Companies pay N1.25tn tax amid forex, energy crises

Nigerian firms paid N1.25tn tax to the Federal Government in the first six months of 2022 despite facing acute foreign exchange and energy challenges.

Data released by the National Bureau of Statistics over the weekend showed that company income tax grew from N697.71bn in the first half of 2020 to N864.84bn in the corresponding period of 2021, and N1.25tn in the same period of 2022.

This is an indication that Nigerian companies are gradually recovering from the effects of COVID-19, although an emerging energy crisis could obliterate the gains of pandemic recovery.

In 2020, the nation was dealt a deadly blow by an imposed lockdown which led to a negative GDP growth of 3.62 percent in the third quarter of 2020 and a second recession in five years. But firms have started to recover as data from the NBS showed.

Commenting on CIT for the second quarter of 2022, the nation’s statistics body said, “On the aggregate, CIT (CIT) for Q2 2022 was reported at N714.40bn, indicating a growth rate of 29.53 per cent on a quarter-on-quarter basis. basis from N551.53bn in Q1 2022.

“Local payments received were N634.01bn, while Foreign CIT payment contributed N80.39bn in Q2 2022. On a quarter-on-quarter basis, the Activities of accommodation and food services recorded the highest growth rate with 481.93 per cent, followed by Information and communication with 430.67 percent, and transportation and storage with 339.08 percent.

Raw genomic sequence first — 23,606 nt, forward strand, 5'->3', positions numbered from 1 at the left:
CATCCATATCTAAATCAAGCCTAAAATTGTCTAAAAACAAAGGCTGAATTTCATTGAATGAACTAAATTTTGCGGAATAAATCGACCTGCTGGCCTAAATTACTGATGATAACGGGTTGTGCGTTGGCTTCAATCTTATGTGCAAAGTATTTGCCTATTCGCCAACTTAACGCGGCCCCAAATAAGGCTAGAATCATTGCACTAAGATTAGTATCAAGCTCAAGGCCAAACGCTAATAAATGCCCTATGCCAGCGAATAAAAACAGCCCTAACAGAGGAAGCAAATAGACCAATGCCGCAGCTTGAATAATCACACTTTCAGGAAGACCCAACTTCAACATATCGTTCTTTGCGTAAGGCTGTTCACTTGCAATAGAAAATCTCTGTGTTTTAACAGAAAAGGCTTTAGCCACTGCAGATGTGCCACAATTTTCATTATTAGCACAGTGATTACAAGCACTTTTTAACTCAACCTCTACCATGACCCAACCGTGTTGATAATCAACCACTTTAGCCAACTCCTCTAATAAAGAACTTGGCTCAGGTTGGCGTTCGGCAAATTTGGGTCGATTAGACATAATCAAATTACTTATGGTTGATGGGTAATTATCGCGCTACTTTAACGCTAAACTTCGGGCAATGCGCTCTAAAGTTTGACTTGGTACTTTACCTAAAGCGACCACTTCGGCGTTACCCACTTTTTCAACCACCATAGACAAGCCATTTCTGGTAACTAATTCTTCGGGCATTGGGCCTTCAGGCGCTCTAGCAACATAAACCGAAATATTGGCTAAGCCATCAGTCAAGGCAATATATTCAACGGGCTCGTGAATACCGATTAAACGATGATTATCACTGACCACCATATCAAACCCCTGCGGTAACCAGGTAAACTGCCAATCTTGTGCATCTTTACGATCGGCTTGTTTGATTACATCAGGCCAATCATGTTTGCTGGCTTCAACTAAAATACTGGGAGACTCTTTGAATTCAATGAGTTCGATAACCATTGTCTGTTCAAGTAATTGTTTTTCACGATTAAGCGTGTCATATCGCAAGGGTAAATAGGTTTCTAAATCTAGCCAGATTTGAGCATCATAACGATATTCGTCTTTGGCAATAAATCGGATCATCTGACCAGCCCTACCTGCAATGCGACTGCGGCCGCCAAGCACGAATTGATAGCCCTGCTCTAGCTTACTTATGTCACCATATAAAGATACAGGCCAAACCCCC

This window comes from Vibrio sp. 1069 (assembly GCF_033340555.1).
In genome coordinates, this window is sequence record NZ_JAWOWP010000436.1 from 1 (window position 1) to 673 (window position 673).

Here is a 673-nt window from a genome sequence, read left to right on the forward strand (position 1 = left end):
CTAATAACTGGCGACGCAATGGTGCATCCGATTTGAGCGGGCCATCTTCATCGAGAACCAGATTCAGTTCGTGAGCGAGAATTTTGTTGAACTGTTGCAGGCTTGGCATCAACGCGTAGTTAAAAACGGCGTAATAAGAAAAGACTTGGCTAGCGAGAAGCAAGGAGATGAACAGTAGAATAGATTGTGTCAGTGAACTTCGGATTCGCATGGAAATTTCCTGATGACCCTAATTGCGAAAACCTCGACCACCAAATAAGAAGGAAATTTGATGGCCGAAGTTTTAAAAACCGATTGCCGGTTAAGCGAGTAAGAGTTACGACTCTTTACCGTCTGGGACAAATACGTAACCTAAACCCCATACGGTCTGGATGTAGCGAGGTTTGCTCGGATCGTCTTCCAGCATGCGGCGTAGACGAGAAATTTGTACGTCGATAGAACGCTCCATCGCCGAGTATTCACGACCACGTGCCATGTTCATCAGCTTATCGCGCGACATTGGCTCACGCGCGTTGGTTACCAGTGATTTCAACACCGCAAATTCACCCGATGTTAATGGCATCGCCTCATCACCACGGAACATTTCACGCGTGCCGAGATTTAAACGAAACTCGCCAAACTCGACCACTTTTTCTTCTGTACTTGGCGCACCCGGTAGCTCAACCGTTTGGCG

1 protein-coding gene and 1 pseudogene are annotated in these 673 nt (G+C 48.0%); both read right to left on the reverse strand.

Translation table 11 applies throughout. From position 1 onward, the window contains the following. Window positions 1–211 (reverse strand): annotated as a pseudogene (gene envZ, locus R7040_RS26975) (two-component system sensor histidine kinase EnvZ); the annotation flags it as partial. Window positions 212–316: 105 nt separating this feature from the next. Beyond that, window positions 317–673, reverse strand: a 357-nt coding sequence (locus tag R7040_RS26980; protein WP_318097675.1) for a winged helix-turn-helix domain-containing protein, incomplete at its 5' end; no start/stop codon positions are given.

“On the other hand, Activities of extraterritorial organizations and bodies had the lowest growth rate with – 42.59 per cent, followed by Activities of households as employers, undifferentiated goods and services-producing activities of households for own use with -31.80 per cent. .”

Manufacturing, information and communication, and finance and insurance were the largest contributors to the CIT within the quarter.

Speaking on the factors responsible for tax revenue growth in the country during an exclusive interview with The PUNCH, the Deputy-President of the Lagos Chamber of Commerce, Dr Gabriel Idahosa, stated that it was a reflection of resumed business activities.

He said, “The tax revenue increase reflects the resumption of business by entities that closed down during the peak of COVID.

“These include hotels, airlines, restaurants, event centers, and other operators in the hospitality and tourism sectors of the economy. It also reflects a return to full operations of other sectors of the economy that were only doing very low levels of their normal capacity during the COVID period.”

Meanwhile, Director of Research and Strategy at Chapel Hill Denham, Tajudeen Ibrahim, noted that a major driver for growth was the taxable profit, especially in the telecoms sector.

He stated, “The driver is higher taxable profit for companies, particularly in the fast-growing telecoms sector. The banking and consumer sectors also had a positive impact on the tax remitted to the government.

“Notably, some of them were able to raise prices to boost profitability. This trend can be sustained a little further if there are no regulatory headwinds that could slow down growth across these sectors.”

Another expert, a senior lecturer at the Pan Atlantic University, Olusegun Vincent, added that the increase in tax payment or collection by FIRS might not necessarily be associated with improvement in corporate performance.

“But efficiency in tax collection, deployment of technology in tax collection, increase tax audit and improvement in dispensation of tax arbitration by tax appeal tribunal (TAT) are key.”

The PUNCH had earlier reported that the Federal Inland Revenue Service said MTN Nigeria Communications Plc and Airtel Networks Limited were two of its top 10 performing taxpayers in 2021.

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